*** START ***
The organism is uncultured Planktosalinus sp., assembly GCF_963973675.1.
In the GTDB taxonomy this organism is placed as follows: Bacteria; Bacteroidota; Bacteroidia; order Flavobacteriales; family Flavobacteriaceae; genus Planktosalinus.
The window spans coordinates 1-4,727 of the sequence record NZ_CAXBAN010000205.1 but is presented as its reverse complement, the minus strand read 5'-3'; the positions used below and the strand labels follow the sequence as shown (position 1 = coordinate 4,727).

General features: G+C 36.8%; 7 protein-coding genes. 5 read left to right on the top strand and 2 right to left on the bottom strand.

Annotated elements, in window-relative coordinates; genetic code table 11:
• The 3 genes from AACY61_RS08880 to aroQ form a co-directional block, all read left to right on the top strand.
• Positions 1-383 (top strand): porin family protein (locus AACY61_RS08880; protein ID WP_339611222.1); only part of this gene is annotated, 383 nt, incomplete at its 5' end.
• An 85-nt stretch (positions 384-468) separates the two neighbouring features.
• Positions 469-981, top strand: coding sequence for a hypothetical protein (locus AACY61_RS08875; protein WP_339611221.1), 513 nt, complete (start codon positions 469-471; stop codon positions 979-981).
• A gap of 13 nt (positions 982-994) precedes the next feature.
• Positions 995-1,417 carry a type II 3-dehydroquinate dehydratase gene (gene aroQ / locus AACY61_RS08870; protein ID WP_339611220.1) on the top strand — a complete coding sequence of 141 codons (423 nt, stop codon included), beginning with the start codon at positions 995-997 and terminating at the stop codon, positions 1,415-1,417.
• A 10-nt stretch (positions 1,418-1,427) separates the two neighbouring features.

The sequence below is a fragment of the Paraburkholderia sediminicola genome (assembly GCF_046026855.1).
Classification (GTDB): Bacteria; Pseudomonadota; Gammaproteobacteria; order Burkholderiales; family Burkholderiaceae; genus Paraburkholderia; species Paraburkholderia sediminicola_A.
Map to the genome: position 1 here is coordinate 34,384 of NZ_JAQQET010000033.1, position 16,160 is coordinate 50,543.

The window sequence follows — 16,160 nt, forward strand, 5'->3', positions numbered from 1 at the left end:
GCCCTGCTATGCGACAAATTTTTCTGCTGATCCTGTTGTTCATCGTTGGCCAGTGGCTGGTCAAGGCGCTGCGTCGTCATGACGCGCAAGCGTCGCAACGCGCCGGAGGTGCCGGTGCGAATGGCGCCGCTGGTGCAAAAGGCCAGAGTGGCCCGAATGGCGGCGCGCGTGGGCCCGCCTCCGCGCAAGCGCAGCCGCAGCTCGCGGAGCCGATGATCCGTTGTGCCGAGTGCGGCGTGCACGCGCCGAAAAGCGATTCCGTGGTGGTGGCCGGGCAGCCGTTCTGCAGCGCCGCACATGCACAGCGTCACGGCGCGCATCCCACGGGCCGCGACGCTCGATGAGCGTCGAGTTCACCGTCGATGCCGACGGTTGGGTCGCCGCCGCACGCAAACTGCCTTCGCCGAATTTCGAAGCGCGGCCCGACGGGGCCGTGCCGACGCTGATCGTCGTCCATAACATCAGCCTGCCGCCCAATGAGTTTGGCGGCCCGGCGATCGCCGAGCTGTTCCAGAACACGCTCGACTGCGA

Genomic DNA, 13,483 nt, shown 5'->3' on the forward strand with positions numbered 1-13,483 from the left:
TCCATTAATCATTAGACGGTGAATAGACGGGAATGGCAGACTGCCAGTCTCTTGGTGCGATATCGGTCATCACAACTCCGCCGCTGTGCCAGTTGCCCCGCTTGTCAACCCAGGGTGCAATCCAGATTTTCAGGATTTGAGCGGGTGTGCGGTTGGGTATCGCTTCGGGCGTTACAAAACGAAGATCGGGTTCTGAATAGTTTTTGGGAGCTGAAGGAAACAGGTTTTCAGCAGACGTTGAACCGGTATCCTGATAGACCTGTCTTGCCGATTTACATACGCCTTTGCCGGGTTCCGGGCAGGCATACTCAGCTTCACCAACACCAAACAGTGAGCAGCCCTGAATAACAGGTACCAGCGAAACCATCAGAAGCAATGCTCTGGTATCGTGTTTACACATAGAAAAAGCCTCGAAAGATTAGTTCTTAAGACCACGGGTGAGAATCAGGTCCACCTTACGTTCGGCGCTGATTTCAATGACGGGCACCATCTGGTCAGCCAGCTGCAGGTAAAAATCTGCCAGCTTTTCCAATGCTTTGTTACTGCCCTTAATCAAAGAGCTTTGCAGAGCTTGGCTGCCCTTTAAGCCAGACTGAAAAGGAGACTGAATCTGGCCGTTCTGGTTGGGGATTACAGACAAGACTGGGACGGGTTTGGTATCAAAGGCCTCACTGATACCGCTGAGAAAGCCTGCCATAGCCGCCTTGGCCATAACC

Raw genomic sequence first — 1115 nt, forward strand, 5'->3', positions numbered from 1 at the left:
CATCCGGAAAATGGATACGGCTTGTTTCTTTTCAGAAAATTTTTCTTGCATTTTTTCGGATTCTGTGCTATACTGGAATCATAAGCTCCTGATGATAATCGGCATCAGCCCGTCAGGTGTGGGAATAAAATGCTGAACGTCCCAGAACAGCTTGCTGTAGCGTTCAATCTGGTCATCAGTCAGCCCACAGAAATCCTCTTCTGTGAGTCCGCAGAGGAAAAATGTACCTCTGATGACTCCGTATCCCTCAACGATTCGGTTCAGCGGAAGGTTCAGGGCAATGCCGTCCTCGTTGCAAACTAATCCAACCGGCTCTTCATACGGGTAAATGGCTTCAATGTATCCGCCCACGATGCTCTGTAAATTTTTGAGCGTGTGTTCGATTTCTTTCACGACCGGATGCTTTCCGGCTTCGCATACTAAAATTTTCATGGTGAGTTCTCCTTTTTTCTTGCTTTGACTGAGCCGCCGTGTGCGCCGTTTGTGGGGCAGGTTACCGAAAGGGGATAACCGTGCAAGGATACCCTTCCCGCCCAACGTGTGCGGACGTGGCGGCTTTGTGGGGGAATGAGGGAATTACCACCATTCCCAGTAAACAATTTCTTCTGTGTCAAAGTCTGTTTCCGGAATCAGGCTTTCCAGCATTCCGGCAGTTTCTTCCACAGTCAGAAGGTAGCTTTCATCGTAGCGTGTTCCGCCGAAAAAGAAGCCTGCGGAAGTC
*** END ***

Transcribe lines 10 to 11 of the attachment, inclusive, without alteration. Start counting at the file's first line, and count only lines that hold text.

• A gap of 13 nt (positions 982-994) precedes the next feature.
• Positions 995-1,417 carry a type II 3-dehydroquinate dehydratase gene (gene aroQ / locus AACY61_RS08870; protein ID WP_339611220.1) on the top strand — a complete coding sequence of 141 codons (423 nt, stop codon included), beginning with the start codon at positions 995-997 and terminating at the stop codon, positions 1,415-1,417.